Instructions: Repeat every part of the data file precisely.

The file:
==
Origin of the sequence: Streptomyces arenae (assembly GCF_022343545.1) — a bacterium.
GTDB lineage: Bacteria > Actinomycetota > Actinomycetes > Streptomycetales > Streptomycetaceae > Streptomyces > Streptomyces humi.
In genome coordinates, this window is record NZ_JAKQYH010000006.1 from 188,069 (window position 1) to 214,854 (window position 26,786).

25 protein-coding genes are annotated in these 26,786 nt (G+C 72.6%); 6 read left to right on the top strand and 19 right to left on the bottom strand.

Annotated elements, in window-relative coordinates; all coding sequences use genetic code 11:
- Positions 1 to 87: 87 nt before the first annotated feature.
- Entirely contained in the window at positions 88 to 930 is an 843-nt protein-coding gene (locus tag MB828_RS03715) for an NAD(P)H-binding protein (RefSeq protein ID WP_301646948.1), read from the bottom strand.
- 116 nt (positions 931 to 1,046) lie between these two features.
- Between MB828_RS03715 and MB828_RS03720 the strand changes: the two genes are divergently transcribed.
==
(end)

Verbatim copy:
Origin of the sequence: Streptomyces arenae (assembly GCF_022343545.1) — a bacterium.
GTDB lineage: Bacteria > Actinomycetota > Actinomycetes > Streptomycetales > Streptomycetaceae > Streptomyces > Streptomyces humi.
In genome coordinates, this window is record NZ_JAKQYH010000006.1 from 188,069 (window position 1) to 214,854 (window position 26,786).

25 protein-coding genes are annotated in these 26,786 nt (G+C 72.6%); 6 read left to right on the top strand and 19 right to left on the bottom strand.

Annotated elements, in window-relative coordinates; all coding sequences use genetic code 11:
- Positions 1 to 87: 87 nt before the first annotated feature.
- Entirely contained in the window at positions 88 to 930 is an 843-nt protein-coding gene (locus tag MB828_RS03715) for an NAD(P)H-binding protein (RefSeq protein ID WP_301646948.1), read from the bottom strand.
- 116 nt (positions 931 to 1,046) lie between these two features.
- Between MB828_RS03715 and MB828_RS03720 the strand changes: the two genes are divergently transcribed.